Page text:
Barrow v. Hunton

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Court Documents

United States Supreme Court

99 U.S. 80

Barrow  v.  Hunton

APPEAL from the Circuit Court of the United States for the District of Louisiana.

On the 19th of January, 1874, Logan Hunton recovered in the Fourth District Court for the parish of Orleans, Louisiana, against F. M. Goodrich and one Pilcher, a judgment for $2,500, and interest at eight per cent per annum from May 1, 1861. On the 28th of that month, Goodrich filed a petition in said court, praying for a decree of nullity of the said judgment, and for an injunction in the mean time, setting forth as grounds for such relief that the judgment complained of was void, because it was founded on a default taken, and no lawful service of the petition and citation in the suit had ever been made on him, Goodrich; and because the partnership of Pilcher & Goodrich had been dissolved before 1866; and because he, Goodrich, had been discharged as a bankrupt in 1868. An injunction and citation were thereupon issued and served.

On Feb. 3, 1874, Hunton, the defendant in this proceeding, filed a petition for the removal of the action of nullity to the Circuit Court of the United States, alleging that he was a citizen of Missouri, and that Goodrich, the plaintiff, was a citizen of Louisiana; and after a hearing on the subject, an order of removal was made by the District Court. The plaintiff moved the Circuit Court of the United States to remand the cause; but this motion was denied, and the suit proceeded in the latter court. After various proceedings had, the plaintiff, by leave of the court, amended his petition to conform to the equity practice of the United States court, converting it into a bill in equity containing substantially the same averments, and praying the same relief as before. The defendant answered, and the parties went to proofs. Amongst the proofs adduced was an exemplification of the record and proceedings in the original suit in which the judgment was rendered, which the plaintiff in this suit sought to have declared null and void. On the 14th of February, 1876, the Circuit Court made a final decree, as follows: 'This cause came on to be heard upon the bill, answer, replication, and proofs, and was argued by counsel. On consideration whereof, it is ordered, adjudged, and decreed that the injunction herein issued by the State court was wrongfully obtained, and is therefore dissolved. And it is further ordered and decreed that the plaintiff's bill be dismissed at his costs.'

A rehearing having been refused, the decree was confirmed on the 28th of February, 1876.

From this decree the present appeal was taken; and it is sought to be reversed on two grounds, upon which errors are assigned, namely:--

1st, That the transfer was illegally made, and the Circuit Court was without jurisdiction.

2d, That it appears that the Fourth District Court, which rendered the judgment against F. M. Goodrich, was without jurisdiction, and therefore the judgment is null and void.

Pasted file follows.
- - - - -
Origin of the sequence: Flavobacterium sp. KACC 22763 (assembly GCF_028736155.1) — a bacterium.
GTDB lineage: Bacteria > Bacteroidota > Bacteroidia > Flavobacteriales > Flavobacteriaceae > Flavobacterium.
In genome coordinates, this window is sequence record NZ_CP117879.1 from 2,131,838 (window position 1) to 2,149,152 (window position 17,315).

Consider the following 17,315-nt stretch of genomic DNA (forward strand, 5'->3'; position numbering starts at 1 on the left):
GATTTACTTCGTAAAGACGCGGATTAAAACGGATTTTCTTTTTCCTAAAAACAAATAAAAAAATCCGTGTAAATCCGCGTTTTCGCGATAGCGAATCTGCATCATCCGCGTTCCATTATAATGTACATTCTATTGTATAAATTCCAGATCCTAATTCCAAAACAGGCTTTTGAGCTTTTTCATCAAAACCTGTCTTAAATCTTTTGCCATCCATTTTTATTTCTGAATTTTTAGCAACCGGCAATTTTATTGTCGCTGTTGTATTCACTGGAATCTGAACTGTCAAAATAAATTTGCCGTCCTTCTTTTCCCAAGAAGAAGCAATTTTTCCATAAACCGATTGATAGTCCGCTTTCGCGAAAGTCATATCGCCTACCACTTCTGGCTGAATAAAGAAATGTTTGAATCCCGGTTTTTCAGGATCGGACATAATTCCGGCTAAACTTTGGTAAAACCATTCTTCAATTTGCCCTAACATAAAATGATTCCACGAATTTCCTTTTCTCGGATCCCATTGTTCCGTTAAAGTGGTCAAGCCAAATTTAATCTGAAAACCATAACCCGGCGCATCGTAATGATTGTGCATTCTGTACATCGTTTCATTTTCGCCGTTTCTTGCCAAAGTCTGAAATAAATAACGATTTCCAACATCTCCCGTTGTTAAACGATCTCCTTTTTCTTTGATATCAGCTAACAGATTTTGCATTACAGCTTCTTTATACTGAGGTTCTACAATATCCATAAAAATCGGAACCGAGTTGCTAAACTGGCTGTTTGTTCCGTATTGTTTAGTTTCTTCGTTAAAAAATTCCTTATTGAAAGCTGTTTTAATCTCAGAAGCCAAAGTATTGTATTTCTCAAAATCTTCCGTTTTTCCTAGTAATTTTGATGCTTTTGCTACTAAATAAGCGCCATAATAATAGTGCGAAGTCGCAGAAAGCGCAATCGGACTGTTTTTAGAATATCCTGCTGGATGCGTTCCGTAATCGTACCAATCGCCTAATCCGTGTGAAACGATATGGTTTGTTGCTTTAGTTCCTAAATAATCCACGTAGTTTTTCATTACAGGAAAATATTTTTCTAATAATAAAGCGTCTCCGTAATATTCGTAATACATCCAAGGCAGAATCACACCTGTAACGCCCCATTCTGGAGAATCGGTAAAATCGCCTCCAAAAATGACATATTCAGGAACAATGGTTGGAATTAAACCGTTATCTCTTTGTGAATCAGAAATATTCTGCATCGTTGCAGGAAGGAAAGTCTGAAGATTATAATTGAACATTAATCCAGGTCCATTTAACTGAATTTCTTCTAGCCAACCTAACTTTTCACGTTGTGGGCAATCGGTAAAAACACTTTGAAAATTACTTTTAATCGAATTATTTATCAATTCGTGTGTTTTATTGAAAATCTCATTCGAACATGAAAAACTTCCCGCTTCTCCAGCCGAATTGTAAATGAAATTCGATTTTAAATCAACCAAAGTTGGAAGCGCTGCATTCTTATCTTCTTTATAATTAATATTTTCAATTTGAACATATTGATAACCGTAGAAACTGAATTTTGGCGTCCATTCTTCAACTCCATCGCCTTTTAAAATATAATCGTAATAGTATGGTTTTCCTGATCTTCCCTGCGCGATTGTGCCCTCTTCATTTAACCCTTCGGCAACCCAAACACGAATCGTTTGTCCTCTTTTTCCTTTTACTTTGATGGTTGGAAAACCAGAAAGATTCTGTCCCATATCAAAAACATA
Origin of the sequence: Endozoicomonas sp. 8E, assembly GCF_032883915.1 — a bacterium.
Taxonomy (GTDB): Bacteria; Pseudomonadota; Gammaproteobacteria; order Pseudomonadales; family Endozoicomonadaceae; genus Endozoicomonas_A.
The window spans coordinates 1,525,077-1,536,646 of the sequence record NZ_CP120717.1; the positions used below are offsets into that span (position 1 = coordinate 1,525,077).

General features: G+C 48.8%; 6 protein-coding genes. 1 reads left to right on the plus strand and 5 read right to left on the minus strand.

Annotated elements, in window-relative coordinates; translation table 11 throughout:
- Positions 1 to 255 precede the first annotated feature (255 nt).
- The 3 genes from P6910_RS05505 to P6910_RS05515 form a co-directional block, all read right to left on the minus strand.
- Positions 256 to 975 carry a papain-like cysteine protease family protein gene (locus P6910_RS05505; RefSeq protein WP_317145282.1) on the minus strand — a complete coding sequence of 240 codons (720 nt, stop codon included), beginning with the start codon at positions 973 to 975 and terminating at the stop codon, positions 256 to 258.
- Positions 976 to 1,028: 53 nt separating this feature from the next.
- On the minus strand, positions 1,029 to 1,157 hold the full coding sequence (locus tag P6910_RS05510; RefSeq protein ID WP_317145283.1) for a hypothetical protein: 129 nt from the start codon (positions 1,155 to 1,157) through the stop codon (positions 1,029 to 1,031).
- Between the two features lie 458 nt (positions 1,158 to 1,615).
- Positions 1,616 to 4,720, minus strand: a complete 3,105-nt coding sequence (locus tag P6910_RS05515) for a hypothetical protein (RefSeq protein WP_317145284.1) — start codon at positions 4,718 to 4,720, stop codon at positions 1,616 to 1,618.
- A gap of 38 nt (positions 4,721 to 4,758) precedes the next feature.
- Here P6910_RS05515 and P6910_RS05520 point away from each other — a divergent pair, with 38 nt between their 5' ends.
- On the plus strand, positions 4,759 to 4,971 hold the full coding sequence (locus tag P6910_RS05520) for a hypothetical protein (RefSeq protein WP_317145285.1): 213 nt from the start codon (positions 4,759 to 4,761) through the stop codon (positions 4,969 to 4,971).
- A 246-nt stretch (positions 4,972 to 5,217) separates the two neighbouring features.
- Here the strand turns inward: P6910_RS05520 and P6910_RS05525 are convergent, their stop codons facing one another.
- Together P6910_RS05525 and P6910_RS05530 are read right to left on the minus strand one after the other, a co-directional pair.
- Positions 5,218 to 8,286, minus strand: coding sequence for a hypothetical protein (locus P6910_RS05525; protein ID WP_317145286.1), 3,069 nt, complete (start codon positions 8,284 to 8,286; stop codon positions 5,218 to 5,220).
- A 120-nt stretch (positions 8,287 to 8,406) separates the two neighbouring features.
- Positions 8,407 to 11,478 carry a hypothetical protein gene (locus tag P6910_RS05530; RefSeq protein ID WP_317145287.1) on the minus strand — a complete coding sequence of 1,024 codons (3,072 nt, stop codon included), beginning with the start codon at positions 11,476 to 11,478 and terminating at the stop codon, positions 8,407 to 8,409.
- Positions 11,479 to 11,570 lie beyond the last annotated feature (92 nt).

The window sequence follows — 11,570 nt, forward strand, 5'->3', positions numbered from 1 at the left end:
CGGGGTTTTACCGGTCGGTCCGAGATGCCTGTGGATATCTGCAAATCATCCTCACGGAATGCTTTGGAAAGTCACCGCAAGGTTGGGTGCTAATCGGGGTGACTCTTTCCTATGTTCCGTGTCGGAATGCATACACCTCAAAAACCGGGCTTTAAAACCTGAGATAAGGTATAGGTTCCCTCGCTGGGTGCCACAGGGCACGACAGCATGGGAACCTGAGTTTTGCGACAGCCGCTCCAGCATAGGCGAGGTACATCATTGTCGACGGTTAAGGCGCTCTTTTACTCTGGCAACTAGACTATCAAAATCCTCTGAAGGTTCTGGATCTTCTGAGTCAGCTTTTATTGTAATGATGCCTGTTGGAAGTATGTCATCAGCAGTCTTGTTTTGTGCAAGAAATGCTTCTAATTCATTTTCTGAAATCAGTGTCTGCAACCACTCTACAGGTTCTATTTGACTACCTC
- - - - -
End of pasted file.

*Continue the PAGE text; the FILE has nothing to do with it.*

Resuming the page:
Goodrich having died pendente lite, Barrow, his administrator, was substituted in his stead.

Mr. George L. Bright for the appellant.

The Circuit Court had no jurisdiction of a suit seeking to annul the judgment of the State court, or to enjoin the execution thereof, and the transfer of the suit was made without authority of law. Bank v. Turnbull & Co., 16 Wall. 190; Gwin v. Breedlove, 2 How. 29; Freeman v. Howe, 24 id. 460; Dunn v. Clarke, 8 Pet. 1; Williams v. Bryne, Hempst. 472; Brooks v. Montgomery, 23 La. Ann. 450; Diggs v. Walcott, 4 Cranch, 179; Peck v. Jermes, 7 How. 623; Watson v. Jones, 13 Wall. 719; Dial et al. v. Reynolds et al., 96 U.S. 340; Ranlett v. The Collier White Lead Co., 30 La. Ann. 56; Goodrich v. Hunton, 29 id. 372; 2 Story, Const., sects. 1757, 1759; 1 Kent, Com., sect. 19, p. 451; Act 1793, 1 Stat. 334; Rev. Stat., sect. 720.

Mr. Thomas J. Durant, contra.

The question of the legality of the removal of the case to the Circuit Court cannot be first raised here. The appellant did not object to the jurisdiction of that court, but filed his bill, which was ultimately dismissed upon the merits. He ought not to be allowed to take his chances there, and, on an adverse decision, assign for error that the removal was unauthorized.

He now seems to consider that the Circuit Court was without jurisdiction of the cause, although it appears by the record that the complainant was a citizen of Louisiana, and the defendant, of Missouri. There was, therefore, no want of jurisdiction, ratione personarum.

But it is urged that the Circuit Court could not annul the judgment of the State court, and enjoin its execution.

It is perhaps a sufficient answer to this proposition to say, that the Circuit Court neither annulled nor enjoined that judgment. It is true that the appellant insisted before the lower court that it ought to do so; but the court refused so to grant the relief prayed for in his bill.

All the authorities, therefore, which have been cited in support of the first assignment of error, if they have any application, must sustain the action below.

MR. JUSTICE BRADLEY, after stating the facts, delivered the opinion of the court.

Notes[edit]

This work is in the public domain in the United States because it is a work of the United States federal government (see 17 U.S.C. 105).